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Child Protection in Primary Care

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1 Child Protection in Primary Care
Dr Andrew Mowat Named Doctor for Child Protection East Lincolnshire PCT

2 “Child Protection in Primary Care” Radcliffe Medical Press Ltd 2001
Dr Janet C Polnay MB BS BSc(Hons) MA Associate Specialist in Paediatrics Named Doctor for Child Protection, Nottingham City Hospital NHS Trust Senior Doctor in Child Protection (Primary Care), Nottingham Community Health NHS Trust Medical Advisor, Nottingham Health Authority Formerly, GP Principal, Nottingham

3 Sources of Stress for Families
social exclusion known domestic violence known mental health problems known drug/alcohol problems Working Together to Safeguard Children DoH 1999

4 High Risk Situations Schedule 1 Offender
previous children of household on register parent who has been victim themselves concealed pregnancy

5 Prevalence Local Authority (Section 47) enquiries
160,000 per year (England) 25000 unsubstantiated 25% lead to Initial Child Protection Conference 75% of those placed on Child Protection Register percentage rising steadily Currently, 30,300 children on CPR 27 per 10,000 pop under 18 yrs Gibbons et al 1995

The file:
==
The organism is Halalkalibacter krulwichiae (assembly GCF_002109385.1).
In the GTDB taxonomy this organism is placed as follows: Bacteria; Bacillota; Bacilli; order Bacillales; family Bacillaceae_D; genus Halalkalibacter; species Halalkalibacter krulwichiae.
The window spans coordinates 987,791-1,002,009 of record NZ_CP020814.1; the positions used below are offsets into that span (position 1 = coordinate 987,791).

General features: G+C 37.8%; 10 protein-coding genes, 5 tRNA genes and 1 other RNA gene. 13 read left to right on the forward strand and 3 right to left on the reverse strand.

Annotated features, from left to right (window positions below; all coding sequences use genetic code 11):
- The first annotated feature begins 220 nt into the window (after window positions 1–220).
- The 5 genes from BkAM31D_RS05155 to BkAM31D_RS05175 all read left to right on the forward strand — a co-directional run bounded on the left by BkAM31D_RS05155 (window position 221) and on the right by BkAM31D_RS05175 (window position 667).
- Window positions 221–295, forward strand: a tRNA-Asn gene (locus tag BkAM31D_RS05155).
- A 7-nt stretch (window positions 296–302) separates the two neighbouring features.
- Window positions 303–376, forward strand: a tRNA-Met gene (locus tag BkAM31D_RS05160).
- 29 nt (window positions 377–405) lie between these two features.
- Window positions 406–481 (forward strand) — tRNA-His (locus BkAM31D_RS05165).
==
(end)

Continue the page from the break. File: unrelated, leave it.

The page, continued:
6 Categorising Child Abuse
Child Protection Register Physical Sexual Emotional Neglect Actual Likely

7 Categories Category Number % of total registrations Neglect 12900 44
Physical Injury Sexual abuse Emotional abuse Other Source: Government Statistical Service 2000

8 Historical Context Children as possessions of parents
Corporal punishment “necessary” children inherently bad NSPCC 1890 BSCC Liverpool 1883 Battered Child Syndrome (Kempe, 1962) First UK Government guidance 1970 Cleveland enquiry Butler-Schloss, 1988

9 Legal Milestones The Punishment of Incest Act 1908
Children & Young Persons Act 1933 Schedule 1 offences Children Act 1989 established paramountcy of the Child’s interests established ACPCs Working Together under the Children Act 1989 Working Together to Safeguard Children 1999 Human Rights Act 1998 New Lincolnshire ACPC Guidelines 2001

10 Parental Responsibility
“all the rights, duties, powers, responsibilities and authority which, in law, a parent of a child has in relation to their child and his property” normally rests with the parents (if married at time of child’s birth) or mother (if not)(unless agreed formally, or by marrying the mother subsequently) can be acquired only by court order residence/adoption order care order

11 Private Law Children Act Section 8 Residence Order Contact Order
Prohibited Steps Order Specific Issue Order Specific Issue Order: issued where, for instance, one parent asserts their “right” to prevent child being immunised. The Court may apply an order which relates only to that immunisation.